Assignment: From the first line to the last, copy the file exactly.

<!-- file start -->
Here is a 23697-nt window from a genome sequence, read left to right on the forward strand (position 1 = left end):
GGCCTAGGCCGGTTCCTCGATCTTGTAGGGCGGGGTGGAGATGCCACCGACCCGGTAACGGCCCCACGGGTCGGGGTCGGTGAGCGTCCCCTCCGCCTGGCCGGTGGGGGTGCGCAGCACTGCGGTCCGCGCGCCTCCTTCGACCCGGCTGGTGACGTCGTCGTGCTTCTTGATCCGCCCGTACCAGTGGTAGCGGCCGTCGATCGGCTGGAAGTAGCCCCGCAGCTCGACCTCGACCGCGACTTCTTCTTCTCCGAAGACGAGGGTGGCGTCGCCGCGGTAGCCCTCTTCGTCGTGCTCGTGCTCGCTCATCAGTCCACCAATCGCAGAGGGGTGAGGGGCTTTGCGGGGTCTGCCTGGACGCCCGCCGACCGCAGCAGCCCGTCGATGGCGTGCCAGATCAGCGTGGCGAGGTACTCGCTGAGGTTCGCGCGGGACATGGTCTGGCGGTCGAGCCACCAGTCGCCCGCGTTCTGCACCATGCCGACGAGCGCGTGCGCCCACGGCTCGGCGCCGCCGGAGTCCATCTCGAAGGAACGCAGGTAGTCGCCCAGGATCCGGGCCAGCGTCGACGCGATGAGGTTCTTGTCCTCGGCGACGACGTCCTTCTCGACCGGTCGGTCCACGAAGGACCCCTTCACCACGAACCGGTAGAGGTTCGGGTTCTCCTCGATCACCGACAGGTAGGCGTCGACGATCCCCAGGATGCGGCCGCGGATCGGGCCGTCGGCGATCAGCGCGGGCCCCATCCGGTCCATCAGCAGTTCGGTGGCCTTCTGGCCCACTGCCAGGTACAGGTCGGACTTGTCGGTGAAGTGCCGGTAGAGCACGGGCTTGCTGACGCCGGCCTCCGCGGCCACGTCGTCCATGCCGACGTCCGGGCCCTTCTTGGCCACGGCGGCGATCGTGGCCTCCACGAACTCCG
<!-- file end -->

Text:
Here is a 23697-nt window from a genome sequence, read left to right on the forward strand (position 1 = left end):
GGCCTAGGCCGGTTCCTCGATCTTGTAGGGCGGGGTGGAGATGCCACCGACCCGGTAACGGCCCCACGGGTCGGGGTCGGTGAGCGTCCCCTCCGCCTGGCCGGTGGGGGTGCGCAGCACTGCGGTCCGCGCGCCTCCTTCGACCCGGCTGGTGACGTCGTCGTGCTTCTTGATCCGCCCGTACCAGTGGTAGCGGCCGTCGATCGGCTGGAAGTAGCCCCGCAGCTCGACCTCGACCGCGACTTCTTCTTCTCCGAAGACGAGGGTGGCGTCGCCGCGGTAGCCCTCTTCGTCGTGCTCGTGCTCGCTCATCAGTCCACCAATCGCAGAGGGGTGAGGGGCTTTGCGGGGTCTGCCTGGACGCCCGCCGACCGCAGCAGCCCGTCGATGGCGTGCCAGATCAGCGTGGCGAGGTACTCGCTGAGGTTCGCGCGGGACATGGTCTGGCGGTCGAGCCACCAGTCGCCCGCGTTCTGCACCATGCCGACGAGCGCGTGCGCCCACGGCTCGGCGCCGCCGGAGTCCATCTCGAAGGAACGCAGGTAGTCGCCCAGGATCCGGGCCAGCGTCGACGCGATGAGGTTCTTGTCCTCGGCGACGACGTCCTTCTCGACCGGTCGGTCCACGAAGGACCCCTTCACCACGAACCGGTAGAGGTTCGGGTTCTCCTCGATCACCGACAGGTAGGCGTCGACGATCCCCAGGATGCGGCCGCGGATCGGGCCGTCGGCGATCAGCGCGGGCCCCATCCGGTCCATCAGCAGTTCGGTGGCCTTCTGGCCCACTGCCAGGTACAGGTCGGACTTGTCGGTGAAGTGCCGGTAGAGCACGGGCTTGCTGACGCCGGCCTCCGCGGCCACGTCGTCCATGCCGACGTCCGGGCCCTTCTTGGCCACGGCGGCGATCGTGGCCTCCACGAACTCCG